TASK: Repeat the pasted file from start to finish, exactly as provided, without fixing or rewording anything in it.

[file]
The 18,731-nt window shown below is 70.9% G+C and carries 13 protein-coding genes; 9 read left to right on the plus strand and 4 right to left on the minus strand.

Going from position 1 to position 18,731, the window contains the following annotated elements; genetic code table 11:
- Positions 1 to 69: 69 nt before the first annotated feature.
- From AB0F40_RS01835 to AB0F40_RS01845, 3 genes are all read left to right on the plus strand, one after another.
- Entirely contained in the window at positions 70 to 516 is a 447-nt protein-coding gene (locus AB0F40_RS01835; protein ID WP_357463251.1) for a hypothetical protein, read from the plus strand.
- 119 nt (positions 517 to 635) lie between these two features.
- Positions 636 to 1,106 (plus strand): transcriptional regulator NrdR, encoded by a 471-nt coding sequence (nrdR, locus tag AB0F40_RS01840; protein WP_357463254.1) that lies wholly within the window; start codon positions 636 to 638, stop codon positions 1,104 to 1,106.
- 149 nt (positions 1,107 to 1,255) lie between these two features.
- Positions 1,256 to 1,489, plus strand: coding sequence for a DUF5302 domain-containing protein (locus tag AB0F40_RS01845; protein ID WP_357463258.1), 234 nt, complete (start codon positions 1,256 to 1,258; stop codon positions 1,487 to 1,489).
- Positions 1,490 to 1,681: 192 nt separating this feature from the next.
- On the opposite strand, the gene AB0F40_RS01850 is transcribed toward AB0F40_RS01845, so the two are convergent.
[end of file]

The 18,731-nt window shown below is 70.9% G+C and carries 13 protein-coding genes; 9 read left to right on the plus strand and 4 right to left on the minus strand.

Going from position 1 to position 18,731, the window contains the following annotated elements; genetic code table 11:
- Positions 1 to 69: 69 nt before the first annotated feature.
- From AB0F40_RS01835 to AB0F40_RS01845, 3 genes are all read left to right on the plus strand, one after another.
- Entirely contained in the window at positions 70 to 516 is a 447-nt protein-coding gene (locus AB0F40_RS01835; protein ID WP_357463251.1) for a hypothetical protein, read from the plus strand.
- 119 nt (positions 517 to 635) lie between these two features.
- Positions 636 to 1,106 (plus strand): transcriptional regulator NrdR, encoded by a 471-nt coding sequence (nrdR, locus tag AB0F40_RS01840; protein WP_357463254.1) that lies wholly within the window; start codon positions 636 to 638, stop codon positions 1,104 to 1,106.
- 149 nt (positions 1,107 to 1,255) lie between these two features.
- Positions 1,256 to 1,489, plus strand: coding sequence for a DUF5302 domain-containing protein (locus tag AB0F40_RS01845; protein ID WP_357463258.1), 234 nt, complete (start codon positions 1,256 to 1,258; stop codon positions 1,487 to 1,489).
- Positions 1,490 to 1,681: 192 nt separating this feature from the next.
- On the opposite strand, the gene AB0F40_RS01850 is transcribed toward AB0F40_RS01845, so the two are convergent.